Safe and Found: Why You Should Have Your Pet Microchipped
Having your pet microchipped may seem like an unnecessary step because, after all, your pet is always supervised by you and they’d never stray, right? Unfortunately, the statistics show that over 10 million cats and dogs go missing each year, many of whom end up in shelters, rehomed, or worse, euthanized.
While we don’t wish to scare you, accidents do happen. Doors get left ajar, windows remain open, a screen pops out, or a dog who’s prone to dig gets under the fence. These are common scenarios that can happen to even the most vigilant of pet owners.
Contrary to popular belief, the microchip only provides one essential function, as opposed to GPS, and that is to identify your pet (not to track them). The microchip is a tiny computer chip enclosed in a biocompatible capsule. The microchip is the equivalent of a grain of rice in size, and is implanted beneath the surface of the skin, typically between the shoulder blades, closer to the base of the neck.
How It Works
Once the microchip is implanted, your veterinarian will send you home with the paperwork to either mail in your registration or do so online with the manufacturer. You will need to provide your name and contact information, as well as details about your pet. This step is critical to the efficacy of the microchip. The registration must be completed, submitted, and remain up-to-date for your pet to have protection against a missing pet scare.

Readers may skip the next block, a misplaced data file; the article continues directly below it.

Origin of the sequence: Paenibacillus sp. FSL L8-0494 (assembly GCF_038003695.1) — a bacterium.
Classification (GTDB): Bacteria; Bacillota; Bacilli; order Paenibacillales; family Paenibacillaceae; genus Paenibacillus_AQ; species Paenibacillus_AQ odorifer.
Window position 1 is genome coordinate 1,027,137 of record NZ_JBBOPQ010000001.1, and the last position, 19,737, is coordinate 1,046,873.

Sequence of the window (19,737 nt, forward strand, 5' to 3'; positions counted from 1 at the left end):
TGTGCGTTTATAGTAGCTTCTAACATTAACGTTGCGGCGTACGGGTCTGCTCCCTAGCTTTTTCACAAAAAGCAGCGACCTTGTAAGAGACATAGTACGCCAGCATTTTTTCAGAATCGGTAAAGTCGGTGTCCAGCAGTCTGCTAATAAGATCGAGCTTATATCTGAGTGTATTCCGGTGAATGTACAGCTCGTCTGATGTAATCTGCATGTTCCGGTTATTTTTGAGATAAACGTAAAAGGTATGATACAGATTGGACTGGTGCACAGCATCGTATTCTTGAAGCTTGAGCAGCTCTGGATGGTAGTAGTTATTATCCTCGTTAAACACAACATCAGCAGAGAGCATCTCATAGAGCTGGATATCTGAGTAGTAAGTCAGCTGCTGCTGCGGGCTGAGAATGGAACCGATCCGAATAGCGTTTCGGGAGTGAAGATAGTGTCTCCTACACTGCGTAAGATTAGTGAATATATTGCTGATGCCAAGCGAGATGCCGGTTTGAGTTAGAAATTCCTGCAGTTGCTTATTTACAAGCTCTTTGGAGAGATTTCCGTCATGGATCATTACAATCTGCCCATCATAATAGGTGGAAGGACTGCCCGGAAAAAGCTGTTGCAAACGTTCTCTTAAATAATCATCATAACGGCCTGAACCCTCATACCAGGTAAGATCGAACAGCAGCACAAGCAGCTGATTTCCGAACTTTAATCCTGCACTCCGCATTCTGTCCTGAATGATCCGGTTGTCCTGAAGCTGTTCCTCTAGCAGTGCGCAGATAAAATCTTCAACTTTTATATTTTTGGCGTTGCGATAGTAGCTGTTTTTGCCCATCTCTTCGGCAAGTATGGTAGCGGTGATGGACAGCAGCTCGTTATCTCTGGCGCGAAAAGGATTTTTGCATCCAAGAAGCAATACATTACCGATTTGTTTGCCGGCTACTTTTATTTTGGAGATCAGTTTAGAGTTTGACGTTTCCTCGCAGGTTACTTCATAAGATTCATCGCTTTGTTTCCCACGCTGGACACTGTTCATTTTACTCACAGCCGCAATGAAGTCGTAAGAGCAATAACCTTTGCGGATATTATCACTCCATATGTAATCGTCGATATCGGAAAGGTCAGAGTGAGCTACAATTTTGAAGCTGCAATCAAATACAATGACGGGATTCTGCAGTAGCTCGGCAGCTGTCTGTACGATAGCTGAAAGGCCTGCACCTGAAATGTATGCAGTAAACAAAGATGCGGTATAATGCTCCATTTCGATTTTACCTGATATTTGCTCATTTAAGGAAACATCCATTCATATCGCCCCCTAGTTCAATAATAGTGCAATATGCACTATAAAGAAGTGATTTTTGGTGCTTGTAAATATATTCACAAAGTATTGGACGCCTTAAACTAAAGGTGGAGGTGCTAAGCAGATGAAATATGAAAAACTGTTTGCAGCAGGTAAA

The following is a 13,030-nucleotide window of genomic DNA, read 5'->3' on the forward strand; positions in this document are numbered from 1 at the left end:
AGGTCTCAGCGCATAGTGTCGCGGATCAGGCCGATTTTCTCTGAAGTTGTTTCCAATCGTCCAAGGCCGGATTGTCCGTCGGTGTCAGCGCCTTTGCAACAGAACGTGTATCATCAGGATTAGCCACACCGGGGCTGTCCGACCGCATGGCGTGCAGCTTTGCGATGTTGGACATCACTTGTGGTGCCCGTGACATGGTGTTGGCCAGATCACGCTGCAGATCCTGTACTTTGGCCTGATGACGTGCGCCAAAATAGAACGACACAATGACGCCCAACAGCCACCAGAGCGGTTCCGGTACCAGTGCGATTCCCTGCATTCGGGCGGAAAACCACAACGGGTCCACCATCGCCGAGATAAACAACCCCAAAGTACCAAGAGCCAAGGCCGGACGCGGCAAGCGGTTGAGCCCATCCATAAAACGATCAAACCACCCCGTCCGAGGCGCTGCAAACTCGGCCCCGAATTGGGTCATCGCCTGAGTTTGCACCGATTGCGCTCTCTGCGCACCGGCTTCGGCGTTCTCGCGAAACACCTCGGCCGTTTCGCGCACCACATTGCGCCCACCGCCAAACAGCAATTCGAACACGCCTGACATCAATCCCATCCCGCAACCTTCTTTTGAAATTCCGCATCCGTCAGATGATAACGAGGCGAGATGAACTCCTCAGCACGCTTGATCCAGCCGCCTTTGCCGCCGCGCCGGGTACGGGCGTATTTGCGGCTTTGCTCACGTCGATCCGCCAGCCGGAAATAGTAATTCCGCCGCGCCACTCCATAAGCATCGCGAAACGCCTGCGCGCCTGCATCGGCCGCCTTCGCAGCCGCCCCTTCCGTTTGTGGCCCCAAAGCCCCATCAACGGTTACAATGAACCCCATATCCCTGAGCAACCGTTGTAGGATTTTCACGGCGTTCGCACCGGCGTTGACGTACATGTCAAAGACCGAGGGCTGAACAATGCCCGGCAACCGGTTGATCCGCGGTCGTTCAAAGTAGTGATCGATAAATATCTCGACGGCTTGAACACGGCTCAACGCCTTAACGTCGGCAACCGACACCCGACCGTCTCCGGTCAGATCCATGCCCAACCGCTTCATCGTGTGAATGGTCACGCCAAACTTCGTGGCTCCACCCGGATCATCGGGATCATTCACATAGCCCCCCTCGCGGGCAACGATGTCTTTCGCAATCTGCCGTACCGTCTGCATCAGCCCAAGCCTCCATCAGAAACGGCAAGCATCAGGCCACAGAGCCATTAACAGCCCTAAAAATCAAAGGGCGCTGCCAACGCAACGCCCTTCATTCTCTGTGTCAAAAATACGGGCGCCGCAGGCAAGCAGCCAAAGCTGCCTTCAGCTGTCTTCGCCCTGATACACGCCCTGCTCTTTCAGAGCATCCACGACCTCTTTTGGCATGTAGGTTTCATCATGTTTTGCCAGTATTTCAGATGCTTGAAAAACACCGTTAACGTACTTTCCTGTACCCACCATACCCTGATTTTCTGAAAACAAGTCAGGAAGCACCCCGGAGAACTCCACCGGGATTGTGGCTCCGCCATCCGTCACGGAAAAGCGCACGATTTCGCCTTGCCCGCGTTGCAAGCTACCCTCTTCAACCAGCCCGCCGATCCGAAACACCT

If your pet should ever become lost, most animal control shelters, rescues, and veterinary clinics will have a wand or reader than can scan your pet’s microchip. With this, the reader can identify your pet’s unique numeric code, so the manufacturer can be contacted and they, in turn, will contact you to let you know where to find your pet.
Does Microchipping Hurt?
Many pet owners worry about pain associated with having their pets microchipped, but the procedure does not require anesthesia and is done through a syringe, much like you would expect from a vaccine. Most pets experience minimal, if any, pain.
The Benefits of Having Your Pet Microchipped
Of the missing pets reported each year in the United States, only 30% of dogs are reunited with their owners, and 5% of cats. This alarming statistic can be avoided when you microchip your pet, as microchipping significantly increases the odds of your pet being found.
While ID tags are an essential part of pet ownership, they are not as reliable as a microchip since they can be removed or fall off. Microchipping is by far the best way to protect your pet from becoming permanently lost should they go missing.
Would you like more information on having your pet microchipped? Please call the friendly team at Blue Valley.